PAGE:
1493: Uncovering The New World Columbus Created by Charles C. Mann
Recommended by Doug Braudaway
I am a fan of big history, and 1493 is a great example of big history.
For me, big history is larger than American history and Texas history. Big history is the history of civilization and why the world is put together the way it is.
The main point of this work is the Columbian Exchange and its modern consequences. The Columbian Exchange is the transfer of people, plants and animals, and knowledge (and more) from one hemisphere to the other and back again. Before Columbus did his thing, North and South America were one world while Africa, Asia, and Europe were a separate world. The two sides of the planet might as well have been separate planets.
We live in a global world in which something that originated in the Andes Mountains of South America are now called Irish potatoes and that staple of Italian cuisine, the tomato, is actually a native of Mesoamerica.
The journey of the potato from South America to Europe is part of Charles C. Mann's narrative. Other global journeys explained in the text are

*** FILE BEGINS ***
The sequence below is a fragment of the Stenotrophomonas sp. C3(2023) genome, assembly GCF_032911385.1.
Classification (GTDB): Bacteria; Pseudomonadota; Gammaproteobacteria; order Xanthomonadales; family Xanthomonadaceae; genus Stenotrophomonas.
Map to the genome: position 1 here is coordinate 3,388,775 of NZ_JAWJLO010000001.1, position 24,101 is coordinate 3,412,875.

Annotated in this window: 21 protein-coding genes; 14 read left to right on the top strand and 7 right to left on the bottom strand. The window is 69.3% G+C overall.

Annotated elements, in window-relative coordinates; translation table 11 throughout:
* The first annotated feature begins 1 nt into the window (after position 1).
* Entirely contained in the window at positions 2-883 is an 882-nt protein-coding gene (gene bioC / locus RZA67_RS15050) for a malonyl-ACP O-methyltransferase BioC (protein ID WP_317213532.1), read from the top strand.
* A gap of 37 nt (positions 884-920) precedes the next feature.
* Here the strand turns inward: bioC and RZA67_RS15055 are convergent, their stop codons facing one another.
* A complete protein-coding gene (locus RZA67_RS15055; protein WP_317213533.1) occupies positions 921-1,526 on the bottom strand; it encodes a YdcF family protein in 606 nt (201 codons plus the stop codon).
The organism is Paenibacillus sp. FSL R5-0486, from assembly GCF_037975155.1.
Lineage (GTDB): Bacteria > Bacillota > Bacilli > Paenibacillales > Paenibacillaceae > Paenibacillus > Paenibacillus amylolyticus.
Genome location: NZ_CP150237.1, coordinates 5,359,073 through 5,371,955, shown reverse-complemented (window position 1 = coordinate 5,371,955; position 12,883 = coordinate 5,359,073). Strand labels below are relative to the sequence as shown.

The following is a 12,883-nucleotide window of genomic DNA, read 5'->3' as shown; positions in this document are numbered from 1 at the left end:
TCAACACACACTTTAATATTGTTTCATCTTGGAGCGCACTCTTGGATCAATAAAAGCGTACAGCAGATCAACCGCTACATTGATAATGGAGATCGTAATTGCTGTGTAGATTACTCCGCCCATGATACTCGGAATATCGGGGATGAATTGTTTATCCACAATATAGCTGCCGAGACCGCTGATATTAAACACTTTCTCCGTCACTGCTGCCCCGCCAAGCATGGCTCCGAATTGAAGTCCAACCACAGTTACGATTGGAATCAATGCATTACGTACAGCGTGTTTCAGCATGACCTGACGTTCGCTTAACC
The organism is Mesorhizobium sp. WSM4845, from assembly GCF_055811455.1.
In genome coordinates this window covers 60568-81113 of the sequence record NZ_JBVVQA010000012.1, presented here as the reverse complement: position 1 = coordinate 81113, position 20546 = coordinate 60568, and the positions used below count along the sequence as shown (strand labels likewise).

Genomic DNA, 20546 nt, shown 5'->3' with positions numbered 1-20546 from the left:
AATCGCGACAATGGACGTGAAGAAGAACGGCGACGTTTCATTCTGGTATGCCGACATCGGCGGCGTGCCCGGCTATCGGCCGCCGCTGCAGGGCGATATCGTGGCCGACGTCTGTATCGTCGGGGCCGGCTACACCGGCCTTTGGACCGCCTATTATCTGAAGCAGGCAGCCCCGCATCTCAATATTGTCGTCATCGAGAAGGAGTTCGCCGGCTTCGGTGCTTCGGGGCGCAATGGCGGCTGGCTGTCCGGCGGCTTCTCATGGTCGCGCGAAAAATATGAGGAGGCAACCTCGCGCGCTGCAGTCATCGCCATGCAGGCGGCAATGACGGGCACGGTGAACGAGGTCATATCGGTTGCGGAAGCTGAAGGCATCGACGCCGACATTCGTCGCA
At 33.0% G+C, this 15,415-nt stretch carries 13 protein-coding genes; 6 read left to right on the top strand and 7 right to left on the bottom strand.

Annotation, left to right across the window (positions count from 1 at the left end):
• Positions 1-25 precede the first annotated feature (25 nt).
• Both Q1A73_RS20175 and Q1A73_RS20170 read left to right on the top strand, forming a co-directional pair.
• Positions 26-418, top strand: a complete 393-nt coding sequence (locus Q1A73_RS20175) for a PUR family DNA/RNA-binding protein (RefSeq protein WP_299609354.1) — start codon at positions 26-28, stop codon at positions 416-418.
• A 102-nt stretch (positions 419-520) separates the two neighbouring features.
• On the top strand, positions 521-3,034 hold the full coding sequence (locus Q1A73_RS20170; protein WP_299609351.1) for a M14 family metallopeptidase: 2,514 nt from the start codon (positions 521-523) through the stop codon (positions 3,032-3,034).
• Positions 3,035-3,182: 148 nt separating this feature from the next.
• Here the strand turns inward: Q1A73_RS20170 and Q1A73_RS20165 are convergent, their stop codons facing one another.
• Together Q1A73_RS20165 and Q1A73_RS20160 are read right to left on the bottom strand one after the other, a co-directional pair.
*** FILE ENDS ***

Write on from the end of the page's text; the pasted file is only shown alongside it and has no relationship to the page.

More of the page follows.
-sugar from Asia to the Americas,
-rubber trees from South America to Asia (money doesn't grow on trees unless the trees are rubber trees),
-wheat from Europe to North America,
-silver from South America to the rest of the world,
-slaves and malarial mosquito species from Africa to the Americas, and
-guano from Pacific islands to North America (the US annexed over sixty islands to gain control of bird poo) and Europe transforming agriculture in the modern world.
Actually, all of these transfers have transformed the world in some way or several ways, literally creating life as we know it. And that is what big history is about. 1493 is well written, full of smaller stories embedded within the larger story, and is well worth reading.